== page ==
Quintessence of Kangleipak in the Capital City

Home is sometimes so close; it seems, even when you are living in the National Capital City. It is quite an exciting experience to feel the essence of Kangleipak whenever and wherever I travel across New Delhi. A sense of being at home is instilled in me, which has been gradually tinctured from several factors. To cite just one of the reasons, for starters, it’s the delicacies in the Manipurised eating joints that can match the same delightful level that we usually enjoy at home. Indeed, it’s more than just food for thought.

There are so many things why life is so typically Manipuri in Delhi, even after a distance of 2,443 km from the valley. Maroi nakupi is available at the INA market for just 20 rupees per 250 gram. From lafu, lafu tharo, thambou, sougri to kolamni, all of these vegetables—that share a blood relationship with the Manipuri taste buds—are available at most of the local vegetable markets, usually referred to as ‘sabji mandis’ across the city and which are never issues for us to just drop by. After all, there is never a trouble of economic blockade too.

If the maroi nakuppi is insufficient, there are ample choices and several other stuffs to try out. Just a visit to Munirka, our own ‘Churachandpur’ in Delhi, offers an easy way to make a monthly kitchen inventory. Out there, vegetable vendors sell imported original Manipuri vegetables and those matchless products from Moreh. There are some particular shops at this area, where one can visit and grab some fresh vegetables or food items from home.

The prices are no doubt a little high, but that’s no issue when the stuffs have travelled more than two thousand kilometres to tickle our taste buds. For example, a packet of dry u-morok, containing five to six pieces, costs around 30 bucks and a tin fish (what we call a ‘nga kouta’) is sold at double the MRP. Also when it comes to ‘yongchak pantha’, we never mind buying a ‘yongchak’ piece at the cost of 50 bucks.

The North Indian cuisine is a major hit in Delhi. But for the Manipuris, for us, nothing can compare the aura of a plate of steam rice served with a tengkot (bowl) of kaangsoi, with some fried vegetables (what we call kaang hou).

Typical though it sounds, this is quite an observed style amongst the Manipuris in the Capital City. And the trend ever prevails. What is further interesting is that some Delhites are pretty influenced, as we observed, by the North Eastern delicacies, especially those of the Manipuris.

There is a meat shop in Kotla, one of the crowded ghettoised corners for the North Easterners in South Delhi. The meat-seller has played around with the name of his shop, calling it the North East Oaksha/Vawksha Shop, quite a witty way to attract his potential customers. People from North East (especially, the Manipuris) throng the particular shop almost every day, enabling the seller to sell away his stocks like scrummy singju.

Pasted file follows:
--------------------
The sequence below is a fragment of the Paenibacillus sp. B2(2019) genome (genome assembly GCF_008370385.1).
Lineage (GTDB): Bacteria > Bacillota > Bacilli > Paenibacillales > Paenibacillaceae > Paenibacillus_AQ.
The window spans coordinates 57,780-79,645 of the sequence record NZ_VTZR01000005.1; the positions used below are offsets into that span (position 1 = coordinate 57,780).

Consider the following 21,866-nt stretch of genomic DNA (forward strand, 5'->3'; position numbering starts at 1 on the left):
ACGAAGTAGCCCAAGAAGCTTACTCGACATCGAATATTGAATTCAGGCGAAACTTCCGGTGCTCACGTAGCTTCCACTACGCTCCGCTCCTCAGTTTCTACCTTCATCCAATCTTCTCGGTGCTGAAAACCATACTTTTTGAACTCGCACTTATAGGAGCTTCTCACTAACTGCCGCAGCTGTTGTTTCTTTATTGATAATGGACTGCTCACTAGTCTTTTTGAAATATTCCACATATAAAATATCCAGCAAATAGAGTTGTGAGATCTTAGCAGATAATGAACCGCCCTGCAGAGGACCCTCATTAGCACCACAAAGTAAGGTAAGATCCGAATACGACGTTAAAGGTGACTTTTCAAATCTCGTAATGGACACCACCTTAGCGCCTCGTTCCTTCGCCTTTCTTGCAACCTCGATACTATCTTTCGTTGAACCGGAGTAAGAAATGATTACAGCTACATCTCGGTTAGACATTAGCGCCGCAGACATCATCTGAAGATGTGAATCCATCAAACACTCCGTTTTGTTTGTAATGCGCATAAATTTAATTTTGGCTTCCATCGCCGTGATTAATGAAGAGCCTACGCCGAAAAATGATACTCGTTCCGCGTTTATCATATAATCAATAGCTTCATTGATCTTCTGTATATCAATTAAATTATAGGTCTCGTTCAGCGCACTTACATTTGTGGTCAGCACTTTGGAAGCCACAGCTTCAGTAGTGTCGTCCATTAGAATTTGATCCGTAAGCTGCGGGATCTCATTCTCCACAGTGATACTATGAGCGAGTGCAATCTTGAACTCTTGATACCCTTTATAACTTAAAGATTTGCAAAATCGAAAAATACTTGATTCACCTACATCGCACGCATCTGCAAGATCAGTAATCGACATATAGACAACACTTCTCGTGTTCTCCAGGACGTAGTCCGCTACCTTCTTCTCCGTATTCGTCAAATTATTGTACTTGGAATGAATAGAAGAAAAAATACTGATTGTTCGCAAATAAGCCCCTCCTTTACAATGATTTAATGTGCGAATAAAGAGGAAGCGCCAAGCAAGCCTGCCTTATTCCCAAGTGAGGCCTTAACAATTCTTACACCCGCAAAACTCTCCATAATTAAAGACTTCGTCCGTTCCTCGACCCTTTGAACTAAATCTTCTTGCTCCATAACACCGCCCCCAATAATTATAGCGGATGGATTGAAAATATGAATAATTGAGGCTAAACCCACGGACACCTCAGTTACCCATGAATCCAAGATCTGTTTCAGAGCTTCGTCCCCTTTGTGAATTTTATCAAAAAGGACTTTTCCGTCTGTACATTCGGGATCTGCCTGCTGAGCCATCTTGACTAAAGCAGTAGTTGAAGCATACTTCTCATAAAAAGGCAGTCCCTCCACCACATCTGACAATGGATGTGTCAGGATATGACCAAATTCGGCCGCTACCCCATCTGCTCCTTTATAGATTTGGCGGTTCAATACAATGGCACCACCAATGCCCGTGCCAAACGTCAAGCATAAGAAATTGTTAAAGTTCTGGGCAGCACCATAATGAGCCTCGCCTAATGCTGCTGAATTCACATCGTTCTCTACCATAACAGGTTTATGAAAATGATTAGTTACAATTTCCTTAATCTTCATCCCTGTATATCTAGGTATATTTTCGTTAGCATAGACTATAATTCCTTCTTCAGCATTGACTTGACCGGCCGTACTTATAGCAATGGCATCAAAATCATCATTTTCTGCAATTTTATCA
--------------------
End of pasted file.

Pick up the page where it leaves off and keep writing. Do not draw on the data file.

Never has the tongue twisted, to recollect, when it comes to relishing any homely cuisine—be it a bowl of ooti or eromba. I am more than sure that the same trend prevails in each and every city or town outside Manipur where our folks reside. Hear the drumbeats, the trumpets: we carry the essence of Kangleipak, no matter where we reside or go. And we are so proud of this fact!

It’s not all food without digestion. Apart from the cuisine talks, it is also encouraging to observe that some of our folks have been celebrating various religious and traditional festivals here in the Capital City. I have personally attended a few celebrations organised by one of the groups called Khonthang in Delhi. The last ‘Khongjom Day Celebration’ was no doubt a cool way of get together. It was also a nice way to remember the ‘Athoubas’ who sacrificed their lives during the Khongjom War and infuse in us a sense of responsibility. I’m also glad to know that the thoughts—of belongingness and the love for Kangleipaak—deeply reside amongst most of the Manipuris who are living outside Manipur.

Apart from food to thoughts, in my personal view, I have also ‘Kangleipaak-tised’ my daily commuting route from Maharani Bagh to Safdurjung Enclave, taking it in the same way I would travel from Wangkhei to Khwairambandh Keithel. Likewise, South Ext reminds me of Konung Mamaang most often, while AIIMS reminds me of Veterinary Hospital (kindly read vetinary hopspitaan for Kangleipak’s sake), the flyover at AIIMS retells me of Sanjenthong and the right cut from Ring Road to Sarojini Market reminds me of Nityaipat Chuthek junction that turns to the Kangla direction.

It may sound stupid to a lot of people to exaggerate things like this but who cares? This is my style of what I usually call ‘Kangleipak-tising’ things. Maybe it has become a seasoned means of consoling or compensating for everything I have missed about home. Maybe it is the rightest way to let the outsourced era pass away swiftly. No matter it’s Sajibu or Lamta-tha, I feel good to bear in my heart such a ‘Quintessence of Kangleipak’ even in the Capital City.

This article was published on 13 Aug 2011

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